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Discussion overview on
Tuesday, 27 October 2015 Symeon Charalabides (

The blog Bridging The Gaps deals with mainstream but also fringe scientific ideas, notions and thought experiments and discusses them with the help of leading researchers and thinkers in their respective fields.

My chosen subject on the blog is the New Horizons mission, in which Dr. Mark Showalter of the SETI institute talks about the mission itself and its imminent (then) flyby of Pluto, along with a number of other topics, such as the demotion of Pluto from planet to dwarf planet, the future of the mission past Pluto and the solar system, etc. Dr. Showalter is an observational astronomer who has discovered, among other things, a moon of Saturn, Pan [1] and two moons of Uranus, Cupid and Mab [2]. This discussion topic aligns better than any other with my personal interest in astronomy and my existing M.Sc. in same.

The parts of the podcast I found particularly interesting were:

  • The fact that the search for rings around Pluto in 2011 led to the subsequent discovery of 2 additional moons [3], Kerberos and Styx,

  • The fact that Pluto takes up only 2 pixels in the field view of the highest resolution optical camera on the Hubble telescope, making it impossible to do any optical research on it unless we actually fly there,

  • The expectation of volcanoes and active volcanism on the frigid world that is Pluto (in retrospect, no signs of active volcanism have been found although cryovolcanism is a possibility [4]),

  • The fact that, once past Pluto, the New Horizons spacecraft will have the option to do a flyby of a Kuiper Belt object, giving us our first real observations of this class of objects and this fringe area of our solar system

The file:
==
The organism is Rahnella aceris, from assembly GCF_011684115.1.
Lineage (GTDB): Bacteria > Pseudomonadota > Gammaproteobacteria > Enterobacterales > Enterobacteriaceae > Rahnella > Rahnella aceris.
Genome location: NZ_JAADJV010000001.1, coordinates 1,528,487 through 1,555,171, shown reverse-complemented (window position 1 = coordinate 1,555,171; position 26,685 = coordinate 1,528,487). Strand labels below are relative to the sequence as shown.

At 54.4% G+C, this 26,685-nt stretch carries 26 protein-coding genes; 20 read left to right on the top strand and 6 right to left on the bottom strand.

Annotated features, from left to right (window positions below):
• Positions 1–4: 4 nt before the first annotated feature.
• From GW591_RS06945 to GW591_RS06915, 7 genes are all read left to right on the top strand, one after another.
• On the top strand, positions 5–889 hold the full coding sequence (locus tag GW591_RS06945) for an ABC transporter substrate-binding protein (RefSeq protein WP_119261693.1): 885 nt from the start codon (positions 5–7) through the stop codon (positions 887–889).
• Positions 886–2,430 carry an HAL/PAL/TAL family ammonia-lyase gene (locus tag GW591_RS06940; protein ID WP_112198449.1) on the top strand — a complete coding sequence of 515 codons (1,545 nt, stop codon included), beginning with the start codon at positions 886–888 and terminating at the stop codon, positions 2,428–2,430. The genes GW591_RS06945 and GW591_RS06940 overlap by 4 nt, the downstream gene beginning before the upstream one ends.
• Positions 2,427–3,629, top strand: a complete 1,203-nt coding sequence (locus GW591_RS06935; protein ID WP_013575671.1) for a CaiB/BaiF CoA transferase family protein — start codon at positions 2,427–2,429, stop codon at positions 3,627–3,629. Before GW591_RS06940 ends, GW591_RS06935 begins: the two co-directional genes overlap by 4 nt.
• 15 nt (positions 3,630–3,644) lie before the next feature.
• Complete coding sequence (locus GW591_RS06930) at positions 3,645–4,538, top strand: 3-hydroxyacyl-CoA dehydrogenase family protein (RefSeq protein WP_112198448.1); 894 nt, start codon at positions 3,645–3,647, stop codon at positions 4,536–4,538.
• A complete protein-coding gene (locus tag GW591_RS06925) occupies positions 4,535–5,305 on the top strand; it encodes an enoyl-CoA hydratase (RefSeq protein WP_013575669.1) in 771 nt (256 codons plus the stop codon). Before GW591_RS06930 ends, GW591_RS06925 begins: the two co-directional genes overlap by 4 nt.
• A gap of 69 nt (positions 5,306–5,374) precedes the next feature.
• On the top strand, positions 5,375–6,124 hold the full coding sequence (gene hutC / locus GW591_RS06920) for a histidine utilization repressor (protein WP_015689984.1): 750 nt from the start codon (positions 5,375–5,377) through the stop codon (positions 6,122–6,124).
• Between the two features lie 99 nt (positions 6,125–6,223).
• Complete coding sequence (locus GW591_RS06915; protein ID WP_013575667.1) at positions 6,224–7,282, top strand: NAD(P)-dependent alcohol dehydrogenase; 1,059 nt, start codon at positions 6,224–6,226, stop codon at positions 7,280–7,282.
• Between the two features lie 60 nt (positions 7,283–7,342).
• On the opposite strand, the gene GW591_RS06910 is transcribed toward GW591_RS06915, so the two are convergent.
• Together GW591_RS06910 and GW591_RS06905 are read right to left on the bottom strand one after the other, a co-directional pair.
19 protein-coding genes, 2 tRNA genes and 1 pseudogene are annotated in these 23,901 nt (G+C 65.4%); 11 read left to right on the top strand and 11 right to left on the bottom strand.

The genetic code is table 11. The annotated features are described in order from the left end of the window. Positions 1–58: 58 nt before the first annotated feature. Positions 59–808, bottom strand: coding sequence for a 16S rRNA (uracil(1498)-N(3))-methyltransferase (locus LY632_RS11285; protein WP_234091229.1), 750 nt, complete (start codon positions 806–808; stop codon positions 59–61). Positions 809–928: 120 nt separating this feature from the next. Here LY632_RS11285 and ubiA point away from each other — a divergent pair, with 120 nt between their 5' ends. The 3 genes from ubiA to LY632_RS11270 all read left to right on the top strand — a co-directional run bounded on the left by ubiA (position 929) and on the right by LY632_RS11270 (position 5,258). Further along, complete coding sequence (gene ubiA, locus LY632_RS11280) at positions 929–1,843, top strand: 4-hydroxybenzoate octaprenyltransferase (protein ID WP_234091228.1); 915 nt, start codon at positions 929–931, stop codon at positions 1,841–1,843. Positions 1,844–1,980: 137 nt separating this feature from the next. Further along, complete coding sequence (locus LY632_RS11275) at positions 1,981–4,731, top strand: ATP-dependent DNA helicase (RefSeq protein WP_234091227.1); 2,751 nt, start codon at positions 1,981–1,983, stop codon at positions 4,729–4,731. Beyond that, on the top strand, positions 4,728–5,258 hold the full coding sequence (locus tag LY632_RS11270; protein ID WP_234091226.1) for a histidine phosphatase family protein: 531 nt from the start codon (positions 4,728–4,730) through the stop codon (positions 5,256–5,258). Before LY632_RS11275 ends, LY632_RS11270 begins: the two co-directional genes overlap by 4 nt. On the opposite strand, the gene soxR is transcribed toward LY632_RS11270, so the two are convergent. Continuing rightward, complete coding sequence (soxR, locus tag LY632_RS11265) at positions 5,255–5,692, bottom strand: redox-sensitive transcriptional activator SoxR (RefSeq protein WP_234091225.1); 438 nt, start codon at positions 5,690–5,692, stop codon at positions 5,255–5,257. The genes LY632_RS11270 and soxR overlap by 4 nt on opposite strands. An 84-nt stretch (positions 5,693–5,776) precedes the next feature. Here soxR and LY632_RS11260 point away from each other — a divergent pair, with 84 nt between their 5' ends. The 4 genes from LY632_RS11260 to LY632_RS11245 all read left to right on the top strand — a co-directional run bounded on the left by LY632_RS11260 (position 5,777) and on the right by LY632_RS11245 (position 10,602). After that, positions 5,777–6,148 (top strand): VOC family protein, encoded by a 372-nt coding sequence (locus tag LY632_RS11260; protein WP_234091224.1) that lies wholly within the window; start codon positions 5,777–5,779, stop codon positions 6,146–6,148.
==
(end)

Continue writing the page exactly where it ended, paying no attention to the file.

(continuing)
• The public campaign “Our Pluto” to name features and areas of Pluto and Charon by soliciting public suggestions. The field of astronomy has a rich history of public involvement, a major example of which being the famous programme SETI@Home (not associated with the SETI institute), which was one of the first crowdsourced research projects.

While there’s nothing controversial about the contents of Dr. Showalter’s interview per se, it’s fair to say that every subject dealing with the exploration of the solar system, particularly its outer limits, will come across criticism from various corners, claiming some variation of the theme that we should be focusing on problems here on earth instead of wasting money on space exploration. I strongly disagree with this course of thought for two main reasons:

  1. Money that goes to space exploration isn’t wasted, it just changes hands. This is a basic economic tenet that not everybody grasps; money just circulates and isn’t blown away into space. At worst, we are wasting some metal and the odd radioactive material (assuming it’s all for naught), but the money, experience, technical know-how and the science stays right here on earth.

  2. Most importantly, countless technological advances have stemmed from expeditions such as these, whether on earth or outer space. From the invention of penicillin to plastics and from gunpowder to X-rays, some of our finest moments as a species happened while looking for something else. Our need to push the limits of our knowledge and understanding is inherent and cannot be reined in by shallow political arguments.


[1] Showalter, M. R. (27 June 1991). "Visual detection of 1981S13, Saturn's eighteenth satellite, and its role in the Encke gap". Nature 351 (6329): 709–73

[2] Showalter, M. R.; Lissauer (17 February 2006). "The second ring-moon system of Uranus: discovery and dynamics". Science 311 (5763): 973–977.

[3] Showalter, M. R.; Hamilton, D. P. (2011-07-20). "New Satellite of (134340) Pluto: S/2011 (134340) 1". Central Bureau for Astronomical Telegrams. International Astronomical Union

[4] Stern, S. A. et al (2015-10-16). “The Pluto system: Initial results from its exploration by New Horizons”. Science Vol. 350 no. 6258

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